Tuesday, February 1, 2011

Looking for Tarot in All the Wrong Places

As my loyal followers know (hi Mom! Just kidding, my mother doesn't read my blog. Yet.) in my Other Life (or Lives, as it is fast becoming), I am a children's book author, besides being a claims adjuster, Tarot reader, and co-founder of the Blessings and Breathing Center (busy much? Nah).

I tend to put a four-way divide in my Lives:

1. Family Me
2. Office Me
3. Author Me
4. Tarot Me

Naturally, there is some overlap (Psychic Tarot being a big one), but experience has made me careful about how I mix and match. I talk very little about Tarot at Christmas. I talk very little about claims adjusting in my Melanie A. Howard author blog. (I actually talk very little about claims adjusting period - I find it gets my logic brain very wound up and excited, but start going into detail about it and eyes start glazing within the first 30 seconds, unless you happen to be talking to another claims adjuster.)

I'm probably over-cautious. But the last thing I want is to be facing a firing squad of parents who have just found out that the woman who writes the source material for little Jimmy's research papers reads Tarot. Those parents who burn Harry Potter books. Don't get me wrong, I don't mind fighting the fight if it comes to my yard. But you're not going to see me in a Tarot pride parade. It's not because I'm not proud. It's that I don't see what the fuss is about. I read Tarot and believe more along the lines of Interfaith. You go to church on Sundays and believe in transsubstantiation. I don't see where we're so different that I need to shout at you to prove it, nor do I see what it has to do with the price of beans in Wisconsin. We live together, we work together, we respect each other (except for a few gun-toting yahoos who everyone agrees are crazy), and we believe whatever we wish. I don't seek to convert anyone. I simply want the freedom to follow my path, and I respect that you're following yours.

Yet, I can see myself falling into one of those very sticky situations where I have to defend myself because people are just plain ignorant. No, I did not place a hex on Jimmy's book. No, there is no spellwork woven into the pages secretly sucking his subconscious over to the "dark side." Why are the books about snakes? Because Capstone asked me if I'd write books about snakes. What's woven into the pages? Six or seven articles from herpetological journals, four or five herpetology and field guide books, two encyclopedias and more than twenty university articles and a splash of creativity and a bucket of elbow grease. Being Baptist does not make the mechanic's guide you just wrote shine with holy light any more than me being a Tarot reader makes the Stock Cars book I wrote hum with the transformative power of Astrology. They're books about cars, that talk about cars.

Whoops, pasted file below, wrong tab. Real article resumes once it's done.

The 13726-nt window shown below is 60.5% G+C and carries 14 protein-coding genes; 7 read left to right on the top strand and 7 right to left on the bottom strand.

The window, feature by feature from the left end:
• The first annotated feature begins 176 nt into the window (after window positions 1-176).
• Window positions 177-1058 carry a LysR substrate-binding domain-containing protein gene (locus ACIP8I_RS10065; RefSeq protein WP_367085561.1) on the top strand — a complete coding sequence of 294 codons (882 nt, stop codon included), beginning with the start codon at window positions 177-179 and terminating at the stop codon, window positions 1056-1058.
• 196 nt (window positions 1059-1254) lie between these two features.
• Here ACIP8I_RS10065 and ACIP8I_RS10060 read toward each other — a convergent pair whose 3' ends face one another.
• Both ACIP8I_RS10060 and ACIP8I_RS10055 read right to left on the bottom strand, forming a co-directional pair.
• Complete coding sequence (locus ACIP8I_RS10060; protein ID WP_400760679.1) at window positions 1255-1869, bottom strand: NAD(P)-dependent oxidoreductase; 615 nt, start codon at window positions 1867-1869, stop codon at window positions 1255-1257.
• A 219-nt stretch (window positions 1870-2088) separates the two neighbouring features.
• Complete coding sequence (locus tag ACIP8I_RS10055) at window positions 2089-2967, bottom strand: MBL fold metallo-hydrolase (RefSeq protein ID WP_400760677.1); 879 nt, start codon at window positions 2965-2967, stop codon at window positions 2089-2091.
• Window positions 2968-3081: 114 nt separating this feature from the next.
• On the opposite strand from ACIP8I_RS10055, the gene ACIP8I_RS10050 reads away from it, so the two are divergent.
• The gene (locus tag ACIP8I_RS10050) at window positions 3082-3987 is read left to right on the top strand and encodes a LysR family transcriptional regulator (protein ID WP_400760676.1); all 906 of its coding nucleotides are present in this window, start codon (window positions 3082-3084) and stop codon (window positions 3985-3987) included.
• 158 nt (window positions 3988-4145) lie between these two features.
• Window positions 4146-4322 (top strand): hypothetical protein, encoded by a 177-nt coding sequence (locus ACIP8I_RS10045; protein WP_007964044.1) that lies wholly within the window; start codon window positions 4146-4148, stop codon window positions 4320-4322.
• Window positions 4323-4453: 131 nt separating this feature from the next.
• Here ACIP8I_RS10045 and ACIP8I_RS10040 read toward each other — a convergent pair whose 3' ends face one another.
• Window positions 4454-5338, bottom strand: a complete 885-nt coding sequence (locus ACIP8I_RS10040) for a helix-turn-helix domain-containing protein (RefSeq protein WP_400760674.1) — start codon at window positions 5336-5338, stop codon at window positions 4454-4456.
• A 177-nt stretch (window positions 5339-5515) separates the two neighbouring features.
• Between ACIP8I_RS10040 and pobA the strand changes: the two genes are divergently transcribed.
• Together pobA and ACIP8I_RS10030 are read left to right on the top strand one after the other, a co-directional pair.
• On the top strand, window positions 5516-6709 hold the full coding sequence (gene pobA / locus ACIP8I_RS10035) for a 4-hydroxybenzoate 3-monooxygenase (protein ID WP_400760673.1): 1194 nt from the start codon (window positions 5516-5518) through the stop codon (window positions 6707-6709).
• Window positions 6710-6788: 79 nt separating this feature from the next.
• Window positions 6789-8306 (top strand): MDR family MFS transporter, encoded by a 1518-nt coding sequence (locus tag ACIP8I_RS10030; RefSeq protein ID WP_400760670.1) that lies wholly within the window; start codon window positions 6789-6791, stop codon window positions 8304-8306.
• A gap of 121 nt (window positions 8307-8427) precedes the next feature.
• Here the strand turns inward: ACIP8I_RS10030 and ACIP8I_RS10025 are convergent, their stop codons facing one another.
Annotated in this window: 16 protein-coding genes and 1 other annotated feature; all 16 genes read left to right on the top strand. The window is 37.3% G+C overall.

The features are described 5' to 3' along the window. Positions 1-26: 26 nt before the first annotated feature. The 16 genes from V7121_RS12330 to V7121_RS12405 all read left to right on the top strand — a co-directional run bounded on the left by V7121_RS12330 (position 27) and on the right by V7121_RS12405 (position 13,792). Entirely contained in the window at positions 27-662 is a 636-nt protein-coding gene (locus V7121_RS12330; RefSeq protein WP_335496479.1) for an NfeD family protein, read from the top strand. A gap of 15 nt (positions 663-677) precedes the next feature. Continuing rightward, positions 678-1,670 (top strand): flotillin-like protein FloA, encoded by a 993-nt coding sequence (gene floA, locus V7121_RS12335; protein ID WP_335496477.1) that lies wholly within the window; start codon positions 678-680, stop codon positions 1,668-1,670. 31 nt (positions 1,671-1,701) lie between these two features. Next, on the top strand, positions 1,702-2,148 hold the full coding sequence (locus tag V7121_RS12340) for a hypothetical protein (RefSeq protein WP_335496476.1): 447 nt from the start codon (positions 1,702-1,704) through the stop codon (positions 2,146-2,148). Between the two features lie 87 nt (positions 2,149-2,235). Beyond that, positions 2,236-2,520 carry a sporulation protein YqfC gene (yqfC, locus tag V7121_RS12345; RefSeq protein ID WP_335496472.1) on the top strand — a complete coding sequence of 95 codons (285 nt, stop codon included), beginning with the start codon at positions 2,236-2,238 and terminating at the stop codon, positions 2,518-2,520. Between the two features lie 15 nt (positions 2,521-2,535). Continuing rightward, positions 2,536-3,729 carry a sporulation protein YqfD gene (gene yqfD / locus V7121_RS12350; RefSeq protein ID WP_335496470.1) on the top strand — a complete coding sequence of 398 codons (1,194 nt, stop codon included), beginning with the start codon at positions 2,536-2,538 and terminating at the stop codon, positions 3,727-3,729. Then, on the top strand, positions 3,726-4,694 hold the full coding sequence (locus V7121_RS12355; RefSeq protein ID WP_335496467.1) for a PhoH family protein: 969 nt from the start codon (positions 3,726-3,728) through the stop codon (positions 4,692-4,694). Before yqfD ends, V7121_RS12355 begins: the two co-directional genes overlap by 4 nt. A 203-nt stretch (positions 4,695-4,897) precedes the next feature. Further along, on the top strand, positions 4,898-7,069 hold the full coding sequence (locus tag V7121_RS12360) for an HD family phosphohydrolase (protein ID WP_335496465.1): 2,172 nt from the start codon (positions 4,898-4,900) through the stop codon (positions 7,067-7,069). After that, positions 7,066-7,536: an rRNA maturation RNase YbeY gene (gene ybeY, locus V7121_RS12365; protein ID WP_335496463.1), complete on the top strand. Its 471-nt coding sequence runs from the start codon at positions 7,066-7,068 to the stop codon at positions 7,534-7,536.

I hate having to worry about what happens when Tarot especially spills into other areas of my life. I love Tarot. I love what it teaches. I hate getting caught in its misconceptions. And I hate that I have to postulate what could happen to my children's book career because I participate in a loving practice that is anything but a "dark art." Will it ever cost me a promotion at work? Will it cause trouble for my family? I don't like having to worry about these things.

Of course, the fact that I am such a worry wart means I am most often pleasantly surprised by the world. Last night, I started teaching a Creative Writing Class through Hastings Community Education. I have three lovely students and was amazed they were all there because last night it snowed in true Minnesota style. It being the first class, and me working in Eden Prairie, it was clear to me that contact information was going to need to be exchanged in case snow prevented all or one of us from meeting. So, I opened up my purse to get the business cards...

... which are all Way-Ward (Tarot) business cards. I haven't had Author Me cards printed in a long, long time, and haven't carried them for maybe two years now. I looked at them a moment, took a deep breath, and decided to hand them out (they do have my contact info, after all, and it's a lot easier than trying to read my chicken scratch).

And wouldn't you know, two of my three students knew something about and one had even had positive contact with Tarot. The third did not seem terribly concerned at all. Those are the moments I am so relieved I could faint. They're also the moments I tell myself I'm worrying over nothing. The world has, and is changing. It's never fazed anyone at the office that I read cards. Just about anyone you talk to one-on-one will freely admit they saw a "reader," Tarot or psychic, at one time or another. My family has decided to roll with it and are truly happy and proud of Psychic Tarot's release.

These days, it seems like I'm the one with the problem. I feel like the kid from Sixth Sense: "I see closed-minded people all the time." Whether they really are closed-minded or not.

Another thing I really like about Tarot is that it invites you to work on the world - starting with yourself. I think some self-work is in order.

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